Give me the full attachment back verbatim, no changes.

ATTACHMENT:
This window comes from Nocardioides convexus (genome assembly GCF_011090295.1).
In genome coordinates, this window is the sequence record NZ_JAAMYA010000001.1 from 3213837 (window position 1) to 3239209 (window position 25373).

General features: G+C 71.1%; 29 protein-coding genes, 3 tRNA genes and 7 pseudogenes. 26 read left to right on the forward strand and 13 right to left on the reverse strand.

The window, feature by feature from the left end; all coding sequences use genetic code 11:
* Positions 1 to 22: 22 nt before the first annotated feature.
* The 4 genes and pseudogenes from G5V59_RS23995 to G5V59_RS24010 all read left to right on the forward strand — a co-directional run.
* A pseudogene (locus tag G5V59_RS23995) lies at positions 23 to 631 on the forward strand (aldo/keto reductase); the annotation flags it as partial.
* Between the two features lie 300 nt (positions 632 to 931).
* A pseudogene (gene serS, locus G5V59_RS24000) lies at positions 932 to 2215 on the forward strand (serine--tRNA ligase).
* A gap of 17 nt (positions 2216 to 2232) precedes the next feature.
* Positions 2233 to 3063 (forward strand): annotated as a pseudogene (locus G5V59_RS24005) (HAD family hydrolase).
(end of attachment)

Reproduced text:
This window comes from Nocardioides convexus (genome assembly GCF_011090295.1).
In genome coordinates, this window is the sequence record NZ_JAAMYA010000001.1 from 3213837 (window position 1) to 3239209 (window position 25373).

General features: G+C 71.1%; 29 protein-coding genes, 3 tRNA genes and 7 pseudogenes. 26 read left to right on the forward strand and 13 right to left on the reverse strand.

The window, feature by feature from the left end; all coding sequences use genetic code 11:
* Positions 1 to 22: 22 nt before the first annotated feature.
* The 4 genes and pseudogenes from G5V59_RS23995 to G5V59_RS24010 all read left to right on the forward strand — a co-directional run.
* A pseudogene (locus tag G5V59_RS23995) lies at positions 23 to 631 on the forward strand (aldo/keto reductase); the annotation flags it as partial.
* Between the two features lie 300 nt (positions 632 to 931).
* A pseudogene (gene serS, locus G5V59_RS24000) lies at positions 932 to 2215 on the forward strand (serine--tRNA ligase).
* A gap of 17 nt (positions 2216 to 2232) precedes the next feature.
* Positions 2233 to 3063 (forward strand): annotated as a pseudogene (locus G5V59_RS24005) (HAD family hydrolase).